By People Staff
September 04, 2006 12:00 PM

Steve Centanni is said to be so mild-mannered a reporter that his family thinks of him as a modern-day Clark Kent. “We sometimes didn’t find out that he was on assignment until we saw him on TV,” says Debbie Centanni, 54, who is married to one of Steve’s seven siblings. “That’s how we found out he was in the Middle East.”

But it was a phone call from Fox officials Aug. 14 that gave the family far more disturbing news: Centanni, 60, along with New Zealand-born cameraman Olaf Wiig, 36, had been kidnapped in the Gaza Strip while covering the Israeli-Palestinian conflict. Witnesses say the two were accosted in Gaza City by gunmen who forced them into a pickup truck and sped off. No one has seen or heard from them since. “Do pray for their release,” wrote Fox News senior vice president John Moody in an internal memo. “I will keep you posted.”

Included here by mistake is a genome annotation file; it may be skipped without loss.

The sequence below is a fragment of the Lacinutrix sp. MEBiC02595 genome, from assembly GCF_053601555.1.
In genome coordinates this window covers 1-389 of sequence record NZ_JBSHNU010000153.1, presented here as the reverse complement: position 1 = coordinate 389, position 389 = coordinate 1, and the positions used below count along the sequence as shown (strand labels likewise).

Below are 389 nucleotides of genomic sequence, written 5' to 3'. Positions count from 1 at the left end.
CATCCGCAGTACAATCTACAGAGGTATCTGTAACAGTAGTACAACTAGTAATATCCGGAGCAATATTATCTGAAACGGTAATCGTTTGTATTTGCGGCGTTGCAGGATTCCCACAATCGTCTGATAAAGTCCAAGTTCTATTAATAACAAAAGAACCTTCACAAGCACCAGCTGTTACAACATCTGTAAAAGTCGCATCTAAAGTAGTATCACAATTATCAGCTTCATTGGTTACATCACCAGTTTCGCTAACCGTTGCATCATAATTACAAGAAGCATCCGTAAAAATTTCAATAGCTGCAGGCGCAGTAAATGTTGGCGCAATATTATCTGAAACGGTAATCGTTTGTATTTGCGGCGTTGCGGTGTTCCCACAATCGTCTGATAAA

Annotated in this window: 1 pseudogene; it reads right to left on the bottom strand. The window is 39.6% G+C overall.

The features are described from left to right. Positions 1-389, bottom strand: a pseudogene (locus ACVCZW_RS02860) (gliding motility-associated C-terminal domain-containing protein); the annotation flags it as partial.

Ominously, there has been nothing to report. Unlike in Iraq, where hostages have been killed or kept for months, most abductions in Palestine have ended within days with no harm to the hostages, who were kidnapped in order to win the release of jailed family members or to settle scores between political factions. But in this case, no group has laid claim to the kidnapping. Says Joel Campagna of the Committee to Protect Journalists: “We simply don’t know who did this or why.”

A San Francisco native, Centanni has had a passion for journalism since childhood. “We used to interview each other as kids,” says his brother Ken, 58. Now he has suddenly become the subject of the news. “We’ll continue to make our pleas,” says his sister-in-law, “but all we can do is wait.”